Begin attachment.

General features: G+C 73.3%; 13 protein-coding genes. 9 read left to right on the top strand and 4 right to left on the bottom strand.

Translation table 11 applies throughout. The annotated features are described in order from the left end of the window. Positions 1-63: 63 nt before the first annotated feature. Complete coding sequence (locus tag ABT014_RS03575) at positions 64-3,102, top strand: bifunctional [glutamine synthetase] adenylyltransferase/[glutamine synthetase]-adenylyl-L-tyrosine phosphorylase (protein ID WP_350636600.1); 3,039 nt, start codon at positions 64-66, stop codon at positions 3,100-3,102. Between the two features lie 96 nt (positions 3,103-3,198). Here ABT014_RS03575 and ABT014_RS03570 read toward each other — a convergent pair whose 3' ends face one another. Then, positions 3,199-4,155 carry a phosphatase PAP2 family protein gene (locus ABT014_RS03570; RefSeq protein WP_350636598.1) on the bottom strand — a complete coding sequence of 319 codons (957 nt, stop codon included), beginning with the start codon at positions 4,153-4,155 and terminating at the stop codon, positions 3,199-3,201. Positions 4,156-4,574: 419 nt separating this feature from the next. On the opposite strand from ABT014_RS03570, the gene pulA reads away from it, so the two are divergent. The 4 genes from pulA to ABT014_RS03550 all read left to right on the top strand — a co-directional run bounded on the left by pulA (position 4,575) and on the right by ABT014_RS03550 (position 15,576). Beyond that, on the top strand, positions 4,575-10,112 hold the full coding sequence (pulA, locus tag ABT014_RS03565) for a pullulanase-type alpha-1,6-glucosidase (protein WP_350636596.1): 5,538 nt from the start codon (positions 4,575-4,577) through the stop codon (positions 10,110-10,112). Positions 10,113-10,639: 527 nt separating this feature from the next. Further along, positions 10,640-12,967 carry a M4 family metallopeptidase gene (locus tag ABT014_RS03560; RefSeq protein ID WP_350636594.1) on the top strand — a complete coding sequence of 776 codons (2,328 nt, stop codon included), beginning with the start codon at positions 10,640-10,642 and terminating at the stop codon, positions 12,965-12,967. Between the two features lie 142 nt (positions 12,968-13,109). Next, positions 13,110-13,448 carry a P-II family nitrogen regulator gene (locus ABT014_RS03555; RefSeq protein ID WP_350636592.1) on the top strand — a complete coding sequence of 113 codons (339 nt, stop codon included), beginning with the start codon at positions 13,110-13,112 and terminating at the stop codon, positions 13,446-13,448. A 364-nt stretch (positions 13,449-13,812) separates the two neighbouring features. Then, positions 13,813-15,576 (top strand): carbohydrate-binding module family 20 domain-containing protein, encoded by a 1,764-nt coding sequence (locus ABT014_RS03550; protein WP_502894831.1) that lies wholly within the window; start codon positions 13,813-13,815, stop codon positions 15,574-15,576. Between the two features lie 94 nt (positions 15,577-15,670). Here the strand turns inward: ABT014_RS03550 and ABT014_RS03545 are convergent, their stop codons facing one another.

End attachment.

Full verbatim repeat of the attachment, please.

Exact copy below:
General features: G+C 73.3%; 13 protein-coding genes. 9 read left to right on the top strand and 4 right to left on the bottom strand.

Translation table 11 applies throughout. The annotated features are described in order from the left end of the window. Positions 1-63: 63 nt before the first annotated feature. Complete coding sequence (locus tag ABT014_RS03575) at positions 64-3,102, top strand: bifunctional [glutamine synthetase] adenylyltransferase/[glutamine synthetase]-adenylyl-L-tyrosine phosphorylase (protein ID WP_350636600.1); 3,039 nt, start codon at positions 64-66, stop codon at positions 3,100-3,102. Between the two features lie 96 nt (positions 3,103-3,198). Here ABT014_RS03575 and ABT014_RS03570 read toward each other — a convergent pair whose 3' ends face one another. Then, positions 3,199-4,155 carry a phosphatase PAP2 family protein gene (locus ABT014_RS03570; RefSeq protein WP_350636598.1) on the bottom strand — a complete coding sequence of 319 codons (957 nt, stop codon included), beginning with the start codon at positions 4,153-4,155 and terminating at the stop codon, positions 3,199-3,201. Positions 4,156-4,574: 419 nt separating this feature from the next. On the opposite strand from ABT014_RS03570, the gene pulA reads away from it, so the two are divergent. The 4 genes from pulA to ABT014_RS03550 all read left to right on the top strand — a co-directional run bounded on the left by pulA (position 4,575) and on the right by ABT014_RS03550 (position 15,576). Beyond that, on the top strand, positions 4,575-10,112 hold the full coding sequence (pulA, locus tag ABT014_RS03565) for a pullulanase-type alpha-1,6-glucosidase (protein WP_350636596.1): 5,538 nt from the start codon (positions 4,575-4,577) through the stop codon (positions 10,110-10,112). Positions 10,113-10,639: 527 nt separating this feature from the next. Further along, positions 10,640-12,967 carry a M4 family metallopeptidase gene (locus tag ABT014_RS03560; RefSeq protein ID WP_350636594.1) on the top strand — a complete coding sequence of 776 codons (2,328 nt, stop codon included), beginning with the start codon at positions 10,640-10,642 and terminating at the stop codon, positions 12,965-12,967. Between the two features lie 142 nt (positions 12,968-13,109). Next, positions 13,110-13,448 carry a P-II family nitrogen regulator gene (locus ABT014_RS03555; RefSeq protein ID WP_350636592.1) on the top strand — a complete coding sequence of 113 codons (339 nt, stop codon included), beginning with the start codon at positions 13,110-13,112 and terminating at the stop codon, positions 13,446-13,448. A 364-nt stretch (positions 13,449-13,812) separates the two neighbouring features. Then, positions 13,813-15,576 (top strand): carbohydrate-binding module family 20 domain-containing protein, encoded by a 1,764-nt coding sequence (locus ABT014_RS03550; protein WP_502894831.1) that lies wholly within the window; start codon positions 13,813-13,815, stop codon positions 15,574-15,576. Between the two features lie 94 nt (positions 15,577-15,670). Here the strand turns inward: ABT014_RS03550 and ABT014_RS03545 are convergent, their stop codons facing one another.